• Amazon is the dominant retailer for indie and self-published content, and Amazon’s own imprints are growing rapidly—accounting for 14% of ebook sales in the Amazon bookstore (up 4% from the January, 2016 report). If the past is any predictor, the share of the Big Five outside of the US will continue to shrink as Amazon’s self/indie publishing platforms grow and as Amazon expands its branded publishing program.

    What’s your take on the report?

    Thad: Several issues emerge from the data. First, people need to throw out, once and for all, any belief that ebook sales have fallen from their peaks in the last couple of years. The claim in repeated once again in a recent Guardian article, which led to the usual triumphalist chorus of comments and tweets affirming that the printed past remains largely in place.

    The ebook claim is exclusively true for the larger traditional publishing companies reporting into the AAP and Nielsen. And, it’s almost certainly true that the reason for this shift is the insistence of these publishers to keep ebook pricing up over $9.99, often much higher, and often higher than the cost of a discounted new print book. Consumer surveys record that anything over $9.99 is a significant barrier for the average book buyer (and moreso for genre fiction readers).

    But also implicit in this discussion is that if a customer won’t buy a $14.99 ebook, they will instead buy the same hardcover for $13.99 or so. But what if the result is that won’t buy either version?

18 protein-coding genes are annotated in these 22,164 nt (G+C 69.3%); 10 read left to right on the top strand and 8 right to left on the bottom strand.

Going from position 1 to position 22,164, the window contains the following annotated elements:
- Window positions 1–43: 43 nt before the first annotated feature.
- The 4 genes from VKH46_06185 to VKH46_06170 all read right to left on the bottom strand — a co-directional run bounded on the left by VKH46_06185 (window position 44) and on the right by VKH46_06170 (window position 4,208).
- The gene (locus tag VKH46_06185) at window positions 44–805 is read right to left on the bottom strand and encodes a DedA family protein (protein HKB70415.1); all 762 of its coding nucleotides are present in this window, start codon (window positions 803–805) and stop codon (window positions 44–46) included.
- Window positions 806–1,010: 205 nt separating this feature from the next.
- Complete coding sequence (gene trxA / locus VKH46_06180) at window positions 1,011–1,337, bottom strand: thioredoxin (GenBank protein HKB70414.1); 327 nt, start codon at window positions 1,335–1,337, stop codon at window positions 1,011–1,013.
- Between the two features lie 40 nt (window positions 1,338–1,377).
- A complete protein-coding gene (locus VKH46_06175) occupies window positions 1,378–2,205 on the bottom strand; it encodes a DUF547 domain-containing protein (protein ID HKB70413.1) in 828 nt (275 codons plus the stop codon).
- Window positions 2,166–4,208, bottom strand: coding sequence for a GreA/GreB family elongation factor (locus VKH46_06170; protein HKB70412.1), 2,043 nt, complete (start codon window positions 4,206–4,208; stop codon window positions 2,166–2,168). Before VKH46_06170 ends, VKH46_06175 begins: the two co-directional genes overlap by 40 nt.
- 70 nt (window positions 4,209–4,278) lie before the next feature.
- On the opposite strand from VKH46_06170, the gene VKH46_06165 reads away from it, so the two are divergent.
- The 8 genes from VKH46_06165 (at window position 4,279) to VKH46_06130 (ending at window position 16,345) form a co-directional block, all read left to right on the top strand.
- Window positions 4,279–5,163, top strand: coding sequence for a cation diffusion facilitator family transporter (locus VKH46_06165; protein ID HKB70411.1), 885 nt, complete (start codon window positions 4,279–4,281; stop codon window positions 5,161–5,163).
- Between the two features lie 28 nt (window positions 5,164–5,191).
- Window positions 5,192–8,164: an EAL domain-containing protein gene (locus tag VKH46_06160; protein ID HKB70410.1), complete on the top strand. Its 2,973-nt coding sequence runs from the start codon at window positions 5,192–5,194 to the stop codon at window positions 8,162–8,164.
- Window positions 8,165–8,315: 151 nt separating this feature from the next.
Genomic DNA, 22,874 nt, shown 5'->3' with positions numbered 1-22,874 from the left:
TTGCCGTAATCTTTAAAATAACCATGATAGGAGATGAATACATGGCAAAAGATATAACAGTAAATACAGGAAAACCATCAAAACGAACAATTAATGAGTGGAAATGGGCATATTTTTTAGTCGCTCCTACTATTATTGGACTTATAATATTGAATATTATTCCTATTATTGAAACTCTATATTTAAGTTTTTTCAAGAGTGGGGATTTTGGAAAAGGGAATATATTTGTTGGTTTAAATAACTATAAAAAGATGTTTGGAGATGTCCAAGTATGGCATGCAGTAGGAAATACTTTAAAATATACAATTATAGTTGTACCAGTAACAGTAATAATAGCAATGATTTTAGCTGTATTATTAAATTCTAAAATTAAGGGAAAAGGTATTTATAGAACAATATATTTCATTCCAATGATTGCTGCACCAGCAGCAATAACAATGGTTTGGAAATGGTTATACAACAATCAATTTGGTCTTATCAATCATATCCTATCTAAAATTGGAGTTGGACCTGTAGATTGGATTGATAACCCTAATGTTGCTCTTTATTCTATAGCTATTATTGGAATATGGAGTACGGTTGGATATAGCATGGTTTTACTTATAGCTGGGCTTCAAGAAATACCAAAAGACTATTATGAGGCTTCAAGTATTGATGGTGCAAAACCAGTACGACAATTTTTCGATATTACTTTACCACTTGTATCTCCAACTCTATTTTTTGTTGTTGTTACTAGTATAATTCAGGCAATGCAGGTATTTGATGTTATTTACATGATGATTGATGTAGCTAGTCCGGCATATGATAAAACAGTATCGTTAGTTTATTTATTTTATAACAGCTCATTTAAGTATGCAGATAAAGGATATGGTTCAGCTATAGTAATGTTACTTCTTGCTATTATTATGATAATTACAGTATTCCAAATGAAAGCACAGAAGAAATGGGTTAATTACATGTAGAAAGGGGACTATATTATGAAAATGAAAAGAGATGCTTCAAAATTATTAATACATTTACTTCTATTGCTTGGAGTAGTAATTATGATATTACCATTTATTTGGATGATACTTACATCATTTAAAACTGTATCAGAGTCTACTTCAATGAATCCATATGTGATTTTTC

Cliff: The battle isn’t print vs. digital—it’s reading for pleasure vs. all the other forms of entertainment that now compete for our attention at home and on our mobile devices. That said, the indie presses and self-published authors seem to be doing a better job of targeting the micro-communities that are willing to pay for books. What’s in store for the Big Five?

    Thad: This same Author Earnings report includes the assertion that the “Big Five ebook market share has fallen precipitously in early 2017, to just 20.8%.” This was reinforced just this week when Bertelsmann, parent to Penguin Random House (PRH), announced a 9.6% drop in revenue and 3.6% in profitability (EBITDA).

    We don’t need to feel sorry for those big companies. They are all part of larger conglomerates which are mostly still profitable. For example, PRH’s parent, Bertelsmann, reported that despite the gloomy news at PRH, overall profit rose 3.3% because of success in its TV, music and services divisions.

    It’s the authors I’m concerned about. In the face of solid data about strategies that would almost certainly increase an author’s sales, the larger publishers have been following practices that lower them. They are inadvertently undermining their authors prospects not only in their home markets, but also abroad.

    The time-honored method for selling American English-language titles abroad is selling publishing rights into other markets. This made sense in a world of print books: the logistics of international distribution were tough for all but the largest publishers. So copyrights were resold (licensed) instead of printed books. For English-language, this meant mainly the U.K. (Canada is mainly a re-distribution territory of the U.S. or the U.K.; Australia is almost always a distribution territory for U.K. publishers.)

    As Data Guy acknowledges, this works just fine for the top 1%. But below that? It’s a crapshoot. At the midlist and below the publisher will often fail to sell rights. In the market between the top 1% and the midlist, rights will often be sold, but there’s not much cash involved and hence not much commitment from the buyer: the book is ghettoed to an also-ran status even before it’s published.

    If the publisher fails altogether to sell rights to a particular book, the default assumption is “oh, there wasn’t much international interest in that title,” when it should be: “those fools in the U.K. are missing the boat on this one and we’re going to market the heck out of it on Amazon, Apple and Kobo’s international stores.”